America’s ‘neediest’ cities ranked, from poverty to adequate plumbing

Detroit, Cleveland, Philadelphia and Los Angeles all rank among the nation’s 10 “neediest” cities, according to an analysis by the personal finance website WalletHub.

The report ranked 182 cities on 28 economic indicators, including child poverty, food insecurity and inadequate kitchens.

Detroit ranked as the neediest metropolis. One Detroit renter in five faced eviction this year, according to a report in The Detroit News.

Brownsville, Texas, ranked second. One-quarter of the city’s population lives in poverty, twice the national average, according to a recent account in 24/7 Wall St. 

Cleveland ranks third. Cleveland’s poverty rate is 29 percent, according to a report from WEWS-TV, making it the nation’s second-poorest large city, behind Detroit.

Ranking fourth through sixth were Gulfport, Miss.; Fresno, Calif.; and Laredo, Texas.

Philadelphia ranked seventh. The City of Brotherly Love has logged 500 homicides in 2022, according to WTXF-TV.

New Orleans ranked eighth. The city may have the nation’s highest murder rate, with more than 250 homicides this year, according to a report in nola.com.

Los Angeles, for all its wealth, came in at ninth on the list of needy cities. More than 40,000 Angelenos live on the streets, according to a recent report in The Nation.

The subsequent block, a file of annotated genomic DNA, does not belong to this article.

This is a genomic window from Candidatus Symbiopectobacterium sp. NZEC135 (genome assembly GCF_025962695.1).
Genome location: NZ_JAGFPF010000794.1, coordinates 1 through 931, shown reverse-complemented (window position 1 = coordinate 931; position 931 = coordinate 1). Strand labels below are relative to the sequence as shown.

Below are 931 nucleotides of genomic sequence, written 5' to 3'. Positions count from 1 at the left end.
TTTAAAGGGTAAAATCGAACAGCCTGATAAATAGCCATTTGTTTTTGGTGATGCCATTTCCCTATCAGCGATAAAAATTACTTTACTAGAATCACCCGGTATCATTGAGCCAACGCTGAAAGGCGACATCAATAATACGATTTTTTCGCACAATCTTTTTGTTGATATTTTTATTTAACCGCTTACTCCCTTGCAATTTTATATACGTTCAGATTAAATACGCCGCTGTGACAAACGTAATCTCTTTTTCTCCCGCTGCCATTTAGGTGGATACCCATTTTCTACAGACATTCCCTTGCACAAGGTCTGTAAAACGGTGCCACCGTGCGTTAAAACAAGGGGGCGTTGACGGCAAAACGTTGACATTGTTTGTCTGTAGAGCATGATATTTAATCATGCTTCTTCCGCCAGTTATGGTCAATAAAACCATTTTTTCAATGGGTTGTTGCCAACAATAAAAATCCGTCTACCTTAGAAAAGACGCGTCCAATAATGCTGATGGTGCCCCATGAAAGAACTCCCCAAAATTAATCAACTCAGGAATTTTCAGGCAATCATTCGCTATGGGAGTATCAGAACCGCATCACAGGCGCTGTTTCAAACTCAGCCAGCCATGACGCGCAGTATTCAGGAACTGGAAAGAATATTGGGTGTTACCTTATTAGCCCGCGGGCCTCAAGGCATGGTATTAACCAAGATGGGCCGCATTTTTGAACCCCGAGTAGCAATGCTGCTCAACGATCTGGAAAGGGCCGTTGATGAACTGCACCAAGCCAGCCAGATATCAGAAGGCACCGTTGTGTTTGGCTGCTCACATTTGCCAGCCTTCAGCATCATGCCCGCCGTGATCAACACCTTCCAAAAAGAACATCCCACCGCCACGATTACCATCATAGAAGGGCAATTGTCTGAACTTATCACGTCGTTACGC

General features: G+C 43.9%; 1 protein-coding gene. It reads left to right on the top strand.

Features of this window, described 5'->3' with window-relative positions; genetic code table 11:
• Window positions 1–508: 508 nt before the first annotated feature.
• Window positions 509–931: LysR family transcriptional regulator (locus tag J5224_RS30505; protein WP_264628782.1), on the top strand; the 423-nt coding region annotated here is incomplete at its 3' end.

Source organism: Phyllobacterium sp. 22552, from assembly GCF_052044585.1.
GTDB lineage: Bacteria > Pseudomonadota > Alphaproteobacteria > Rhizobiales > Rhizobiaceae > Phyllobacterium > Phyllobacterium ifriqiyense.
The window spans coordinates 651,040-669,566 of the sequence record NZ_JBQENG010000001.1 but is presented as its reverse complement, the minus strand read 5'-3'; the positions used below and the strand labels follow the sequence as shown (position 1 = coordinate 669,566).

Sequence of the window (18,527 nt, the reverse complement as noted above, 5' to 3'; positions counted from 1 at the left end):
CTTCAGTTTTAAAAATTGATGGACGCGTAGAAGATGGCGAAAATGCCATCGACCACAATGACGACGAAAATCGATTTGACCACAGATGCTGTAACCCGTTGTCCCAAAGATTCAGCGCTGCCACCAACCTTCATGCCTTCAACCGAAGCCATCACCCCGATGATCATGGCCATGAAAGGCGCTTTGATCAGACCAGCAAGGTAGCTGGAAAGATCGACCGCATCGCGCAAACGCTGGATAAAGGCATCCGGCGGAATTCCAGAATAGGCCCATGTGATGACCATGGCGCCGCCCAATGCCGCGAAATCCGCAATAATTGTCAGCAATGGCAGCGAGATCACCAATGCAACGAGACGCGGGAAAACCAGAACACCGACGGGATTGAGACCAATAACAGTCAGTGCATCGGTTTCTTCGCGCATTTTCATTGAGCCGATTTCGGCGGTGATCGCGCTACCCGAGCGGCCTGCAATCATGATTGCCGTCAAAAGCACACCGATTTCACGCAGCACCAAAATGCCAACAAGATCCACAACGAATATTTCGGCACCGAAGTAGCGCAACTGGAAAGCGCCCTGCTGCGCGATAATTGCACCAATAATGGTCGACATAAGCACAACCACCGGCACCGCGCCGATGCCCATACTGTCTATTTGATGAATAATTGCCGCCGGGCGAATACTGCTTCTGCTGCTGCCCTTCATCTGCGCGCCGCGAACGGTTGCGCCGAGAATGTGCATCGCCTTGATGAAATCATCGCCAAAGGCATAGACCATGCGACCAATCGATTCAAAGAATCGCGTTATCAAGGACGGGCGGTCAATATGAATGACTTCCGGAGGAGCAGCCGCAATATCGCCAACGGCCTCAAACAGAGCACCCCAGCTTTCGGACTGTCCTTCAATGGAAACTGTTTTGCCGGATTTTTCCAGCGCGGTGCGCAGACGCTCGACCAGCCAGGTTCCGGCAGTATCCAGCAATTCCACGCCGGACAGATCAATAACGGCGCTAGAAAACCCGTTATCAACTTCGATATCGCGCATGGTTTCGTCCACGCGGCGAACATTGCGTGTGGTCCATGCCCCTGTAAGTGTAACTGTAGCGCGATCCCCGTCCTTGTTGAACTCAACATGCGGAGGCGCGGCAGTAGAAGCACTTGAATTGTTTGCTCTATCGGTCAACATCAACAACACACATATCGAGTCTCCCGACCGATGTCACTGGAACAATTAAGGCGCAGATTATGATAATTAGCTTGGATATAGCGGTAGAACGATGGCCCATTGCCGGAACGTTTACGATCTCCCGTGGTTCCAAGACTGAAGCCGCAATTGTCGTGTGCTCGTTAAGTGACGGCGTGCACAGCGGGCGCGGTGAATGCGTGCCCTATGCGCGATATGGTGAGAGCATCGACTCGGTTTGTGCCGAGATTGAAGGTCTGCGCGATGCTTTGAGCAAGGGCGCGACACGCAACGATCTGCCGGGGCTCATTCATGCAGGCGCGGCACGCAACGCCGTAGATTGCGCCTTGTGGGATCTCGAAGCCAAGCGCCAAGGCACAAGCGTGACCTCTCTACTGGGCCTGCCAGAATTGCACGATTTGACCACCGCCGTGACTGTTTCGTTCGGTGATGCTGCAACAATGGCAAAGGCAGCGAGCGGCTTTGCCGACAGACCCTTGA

The nation’s least needy city, by WalletHub’s calculus, is the D.C suburb of Columbia, Maryland, a tony bedroom community in Howard County.

Other cities at the desirable bottom end of the list include Bismarck, the North Dakota capital; Overland Park, the Kansas City suburb; Pearl City, part of greater Honolulu; South Burlington, Vt., home to Ben & Jerry’s; and Irvine, Calif., across the Orange Curtain from L.A.

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Author: HP McLovincraft

Seeker of rabbit holes. Pessimist. Libertine. Contrarian. Your huckleberry. Possibly true tales of sanity-blasting horror also known as abject reality. Prepare yourself. Veteran of a thousand psychic wars. I have seen the fnords. Deplatformed on Tumblr and Twitter.

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